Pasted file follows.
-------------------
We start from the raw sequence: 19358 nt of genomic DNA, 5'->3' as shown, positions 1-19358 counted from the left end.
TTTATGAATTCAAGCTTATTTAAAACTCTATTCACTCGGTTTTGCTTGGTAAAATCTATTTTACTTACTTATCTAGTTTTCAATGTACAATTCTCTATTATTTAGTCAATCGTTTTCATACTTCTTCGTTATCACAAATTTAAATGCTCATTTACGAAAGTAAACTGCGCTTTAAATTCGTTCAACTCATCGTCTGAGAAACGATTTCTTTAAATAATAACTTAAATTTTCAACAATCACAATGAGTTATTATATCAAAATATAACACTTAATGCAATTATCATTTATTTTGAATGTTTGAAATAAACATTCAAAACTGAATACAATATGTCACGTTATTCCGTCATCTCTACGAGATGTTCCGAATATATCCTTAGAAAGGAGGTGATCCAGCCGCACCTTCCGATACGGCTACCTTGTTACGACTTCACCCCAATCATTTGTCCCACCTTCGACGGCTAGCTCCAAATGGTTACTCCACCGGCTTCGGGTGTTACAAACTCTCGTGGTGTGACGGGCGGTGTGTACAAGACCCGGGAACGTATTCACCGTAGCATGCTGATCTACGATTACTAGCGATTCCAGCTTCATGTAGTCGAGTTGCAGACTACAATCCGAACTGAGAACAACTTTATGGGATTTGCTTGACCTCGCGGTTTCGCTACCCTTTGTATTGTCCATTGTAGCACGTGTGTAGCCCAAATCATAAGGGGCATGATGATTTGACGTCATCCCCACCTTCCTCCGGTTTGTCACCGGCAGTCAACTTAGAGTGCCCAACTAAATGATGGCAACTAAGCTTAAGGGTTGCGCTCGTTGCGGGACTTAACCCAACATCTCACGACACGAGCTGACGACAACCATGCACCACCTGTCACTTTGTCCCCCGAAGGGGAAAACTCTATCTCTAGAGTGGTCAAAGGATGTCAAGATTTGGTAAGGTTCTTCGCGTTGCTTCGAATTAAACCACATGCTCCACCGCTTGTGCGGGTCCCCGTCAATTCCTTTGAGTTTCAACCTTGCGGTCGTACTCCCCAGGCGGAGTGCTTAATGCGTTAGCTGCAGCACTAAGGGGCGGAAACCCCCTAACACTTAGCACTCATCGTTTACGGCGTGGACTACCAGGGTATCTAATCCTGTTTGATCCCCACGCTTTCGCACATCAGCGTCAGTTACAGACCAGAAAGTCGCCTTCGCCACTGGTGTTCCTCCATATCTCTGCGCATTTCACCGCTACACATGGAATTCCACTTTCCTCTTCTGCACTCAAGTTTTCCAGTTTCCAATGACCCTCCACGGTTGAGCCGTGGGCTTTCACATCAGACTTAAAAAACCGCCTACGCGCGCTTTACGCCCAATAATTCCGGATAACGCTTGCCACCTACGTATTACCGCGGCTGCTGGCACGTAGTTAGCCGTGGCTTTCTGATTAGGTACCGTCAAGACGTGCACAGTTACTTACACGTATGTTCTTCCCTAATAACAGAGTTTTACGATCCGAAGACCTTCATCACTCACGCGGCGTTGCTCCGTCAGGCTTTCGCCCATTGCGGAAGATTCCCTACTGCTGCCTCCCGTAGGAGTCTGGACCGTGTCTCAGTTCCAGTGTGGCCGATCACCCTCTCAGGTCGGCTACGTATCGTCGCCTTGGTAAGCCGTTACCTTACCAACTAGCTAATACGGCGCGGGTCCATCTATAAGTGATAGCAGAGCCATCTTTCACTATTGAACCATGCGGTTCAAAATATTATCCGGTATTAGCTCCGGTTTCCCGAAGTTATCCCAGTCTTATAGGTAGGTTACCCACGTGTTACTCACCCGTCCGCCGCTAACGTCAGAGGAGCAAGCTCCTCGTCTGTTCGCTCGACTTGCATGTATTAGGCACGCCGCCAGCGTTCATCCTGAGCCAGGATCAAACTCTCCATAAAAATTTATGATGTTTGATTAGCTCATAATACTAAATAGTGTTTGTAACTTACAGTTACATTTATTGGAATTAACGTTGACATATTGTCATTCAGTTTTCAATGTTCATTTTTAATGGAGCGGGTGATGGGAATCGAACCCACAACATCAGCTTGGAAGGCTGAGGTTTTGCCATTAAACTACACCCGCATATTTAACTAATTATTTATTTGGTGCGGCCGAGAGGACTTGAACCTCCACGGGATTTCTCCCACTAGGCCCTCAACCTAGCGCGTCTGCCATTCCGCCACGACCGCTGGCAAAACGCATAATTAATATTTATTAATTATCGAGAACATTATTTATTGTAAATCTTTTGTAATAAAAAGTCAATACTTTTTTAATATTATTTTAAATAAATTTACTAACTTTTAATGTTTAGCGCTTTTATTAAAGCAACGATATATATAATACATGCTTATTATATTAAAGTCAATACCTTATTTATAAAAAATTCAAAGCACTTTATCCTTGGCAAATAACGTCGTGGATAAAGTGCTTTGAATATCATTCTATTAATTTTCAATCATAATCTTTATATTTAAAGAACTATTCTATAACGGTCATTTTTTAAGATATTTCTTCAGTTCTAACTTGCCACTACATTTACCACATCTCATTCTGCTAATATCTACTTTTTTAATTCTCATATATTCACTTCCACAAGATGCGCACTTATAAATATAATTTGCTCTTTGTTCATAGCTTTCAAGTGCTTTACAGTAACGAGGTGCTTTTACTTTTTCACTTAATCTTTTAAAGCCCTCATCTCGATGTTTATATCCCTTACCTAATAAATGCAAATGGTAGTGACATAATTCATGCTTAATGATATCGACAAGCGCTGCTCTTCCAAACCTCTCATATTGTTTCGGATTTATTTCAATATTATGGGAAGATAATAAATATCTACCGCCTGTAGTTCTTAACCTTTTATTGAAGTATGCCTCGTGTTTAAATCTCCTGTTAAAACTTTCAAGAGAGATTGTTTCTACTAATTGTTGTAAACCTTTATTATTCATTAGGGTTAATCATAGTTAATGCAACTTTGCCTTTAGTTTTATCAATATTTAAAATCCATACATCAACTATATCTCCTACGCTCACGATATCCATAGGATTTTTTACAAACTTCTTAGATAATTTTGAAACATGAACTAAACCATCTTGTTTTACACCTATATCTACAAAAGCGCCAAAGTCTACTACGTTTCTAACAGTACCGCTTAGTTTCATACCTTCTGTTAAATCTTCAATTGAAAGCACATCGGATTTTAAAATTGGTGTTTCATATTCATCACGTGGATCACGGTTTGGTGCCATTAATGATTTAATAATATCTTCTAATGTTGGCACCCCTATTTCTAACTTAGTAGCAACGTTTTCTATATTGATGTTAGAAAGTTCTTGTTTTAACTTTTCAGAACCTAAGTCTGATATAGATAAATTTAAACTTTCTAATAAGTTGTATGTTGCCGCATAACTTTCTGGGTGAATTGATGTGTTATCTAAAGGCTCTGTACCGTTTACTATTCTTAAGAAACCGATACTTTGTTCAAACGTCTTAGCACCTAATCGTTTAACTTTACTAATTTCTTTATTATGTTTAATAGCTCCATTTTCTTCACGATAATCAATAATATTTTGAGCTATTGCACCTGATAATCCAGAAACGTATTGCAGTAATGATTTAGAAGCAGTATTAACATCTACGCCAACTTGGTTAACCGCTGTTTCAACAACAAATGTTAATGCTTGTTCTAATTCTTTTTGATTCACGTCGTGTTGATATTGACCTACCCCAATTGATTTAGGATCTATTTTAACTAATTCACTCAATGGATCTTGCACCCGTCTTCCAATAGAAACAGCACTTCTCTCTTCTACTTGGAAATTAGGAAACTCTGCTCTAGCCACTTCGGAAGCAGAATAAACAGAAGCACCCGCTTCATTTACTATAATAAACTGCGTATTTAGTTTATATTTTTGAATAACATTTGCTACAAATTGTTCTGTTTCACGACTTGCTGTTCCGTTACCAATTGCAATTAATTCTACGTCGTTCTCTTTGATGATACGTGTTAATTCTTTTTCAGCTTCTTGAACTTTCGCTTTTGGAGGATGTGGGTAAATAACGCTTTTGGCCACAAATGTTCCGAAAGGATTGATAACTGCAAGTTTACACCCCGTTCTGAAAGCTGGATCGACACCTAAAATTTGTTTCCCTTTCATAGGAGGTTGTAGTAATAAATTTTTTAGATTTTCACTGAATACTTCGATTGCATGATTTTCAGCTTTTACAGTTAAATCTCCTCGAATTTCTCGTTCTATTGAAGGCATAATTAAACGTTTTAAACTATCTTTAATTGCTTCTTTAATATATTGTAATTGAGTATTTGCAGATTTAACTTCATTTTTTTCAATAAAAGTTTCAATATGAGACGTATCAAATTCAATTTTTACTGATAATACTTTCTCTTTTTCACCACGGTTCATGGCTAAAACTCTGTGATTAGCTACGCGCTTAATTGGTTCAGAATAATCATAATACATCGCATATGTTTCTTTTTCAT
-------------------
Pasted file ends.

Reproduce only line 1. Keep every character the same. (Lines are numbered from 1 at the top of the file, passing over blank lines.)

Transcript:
We start from the raw sequence: 19358 nt of genomic DNA, 5'->3' as shown, positions 1-19358 counted from the left end.